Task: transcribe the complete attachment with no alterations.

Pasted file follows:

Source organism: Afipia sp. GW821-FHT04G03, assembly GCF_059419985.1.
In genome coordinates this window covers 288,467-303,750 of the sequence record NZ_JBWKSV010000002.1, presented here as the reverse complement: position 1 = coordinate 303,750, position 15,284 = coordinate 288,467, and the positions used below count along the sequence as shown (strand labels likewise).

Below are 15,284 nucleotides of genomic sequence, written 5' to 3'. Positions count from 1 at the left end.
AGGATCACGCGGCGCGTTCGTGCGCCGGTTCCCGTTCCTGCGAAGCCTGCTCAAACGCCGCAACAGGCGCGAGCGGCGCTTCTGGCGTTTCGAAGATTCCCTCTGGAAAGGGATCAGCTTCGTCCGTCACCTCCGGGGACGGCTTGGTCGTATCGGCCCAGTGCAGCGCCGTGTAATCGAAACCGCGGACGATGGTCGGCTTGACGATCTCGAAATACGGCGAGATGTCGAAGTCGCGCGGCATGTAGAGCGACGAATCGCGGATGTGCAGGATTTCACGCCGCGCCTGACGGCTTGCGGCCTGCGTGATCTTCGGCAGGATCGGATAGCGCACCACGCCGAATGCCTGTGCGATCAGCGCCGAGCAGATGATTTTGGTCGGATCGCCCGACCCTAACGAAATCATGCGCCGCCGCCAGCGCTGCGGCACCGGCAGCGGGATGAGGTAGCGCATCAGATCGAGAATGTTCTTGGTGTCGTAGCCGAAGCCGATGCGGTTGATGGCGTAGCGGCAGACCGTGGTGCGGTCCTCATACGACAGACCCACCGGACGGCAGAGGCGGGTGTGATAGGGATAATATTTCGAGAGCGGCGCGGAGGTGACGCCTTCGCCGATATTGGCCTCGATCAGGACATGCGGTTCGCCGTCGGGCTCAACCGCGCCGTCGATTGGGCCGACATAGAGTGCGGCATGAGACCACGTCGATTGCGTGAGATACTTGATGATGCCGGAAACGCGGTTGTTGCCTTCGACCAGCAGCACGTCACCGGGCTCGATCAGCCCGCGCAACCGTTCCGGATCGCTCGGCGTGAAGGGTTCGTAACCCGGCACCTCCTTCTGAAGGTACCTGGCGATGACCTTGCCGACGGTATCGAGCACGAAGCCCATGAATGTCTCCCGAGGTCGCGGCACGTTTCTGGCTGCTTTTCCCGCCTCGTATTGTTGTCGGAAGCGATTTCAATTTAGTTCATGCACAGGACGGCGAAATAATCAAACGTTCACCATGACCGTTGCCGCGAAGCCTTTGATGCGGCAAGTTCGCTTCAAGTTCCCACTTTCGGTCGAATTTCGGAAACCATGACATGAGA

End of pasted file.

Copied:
Source organism: Afipia sp. GW821-FHT04G03, assembly GCF_059419985.1.
In genome coordinates this window covers 288,467-303,750 of the sequence record NZ_JBWKSV010000002.1, presented here as the reverse complement: position 1 = coordinate 303,750, position 15,284 = coordinate 288,467, and the positions used below count along the sequence as shown (strand labels likewise).

Below are 15,284 nucleotides of genomic sequence, written 5' to 3'. Positions count from 1 at the left end.
AGGATCACGCGGCGCGTTCGTGCGCCGGTTCCCGTTCCTGCGAAGCCTGCTCAAACGCCGCAACAGGCGCGAGCGGCGCTTCTGGCGTTTCGAAGATTCCCTCTGGAAAGGGATCAGCTTCGTCCGTCACCTCCGGGGACGGCTTGGTCGTATCGGCCCAGTGCAGCGCCGTGTAATCGAAACCGCGGACGATGGTCGGCTTGACGATCTCGAAATACGGCGAGATGTCGAAGTCGCGCGGCATGTAGAGCGACGAATCGCGGATGTGCAGGATTTCACGCCGCGCCTGACGGCTTGCGGCCTGCGTGATCTTCGGCAGGATCGGATAGCGCACCACGCCGAATGCCTGTGCGATCAGCGCCGAGCAGATGATTTTGGTCGGATCGCCCGACCCTAACGAAATCATGCGCCGCCGCCAGCGCTGCGGCACCGGCAGCGGGATGAGGTAGCGCATCAGATCGAGAATGTTCTTGGTGTCGTAGCCGAAGCCGATGCGGTTGATGGCGTAGCGGCAGACCGTGGTGCGGTCCTCATACGACAGACCCACCGGACGGCAGAGGCGGGTGTGATAGGGATAATATTTCGAGAGCGGCGCGGAGGTGACGCCTTCGCCGATATTGGCCTCGATCAGGACATGCGGTTCGCCGTCGGGCTCAACCGCGCCGTCGATTGGGCCGACATAGAGTGCGGCATGAGACCACGTCGATTGCGTGAGATACTTGATGATGCCGGAAACGCGGTTGTTGCCTTCGACCAGCAGCACGTCACCGGGCTCGATCAGCCCGCGCAACCGTTCCGGATCGCTCGGCGTGAAGGGTTCGTAACCCGGCACCTCCTTCTGAAGGTACCTGGCGATGACCTTGCCGACGGTATCGAGCACGAAGCCCATGAATGTCTCCCGAGGTCGCGGCACGTTTCTGGCTGCTTTTCCCGCCTCGTATTGTTGTCGGAAGCGATTTCAATTTAGTTCATGCACAGGACGGCGAAATAATCAAACGTTCACCATGACCGTTGCCGCGAAGCCTTTGATGCGGCAAGTTCGCTTCAAGTTCCCACTTTCGGTCGAATTTCGGAAACCATGACATGAGA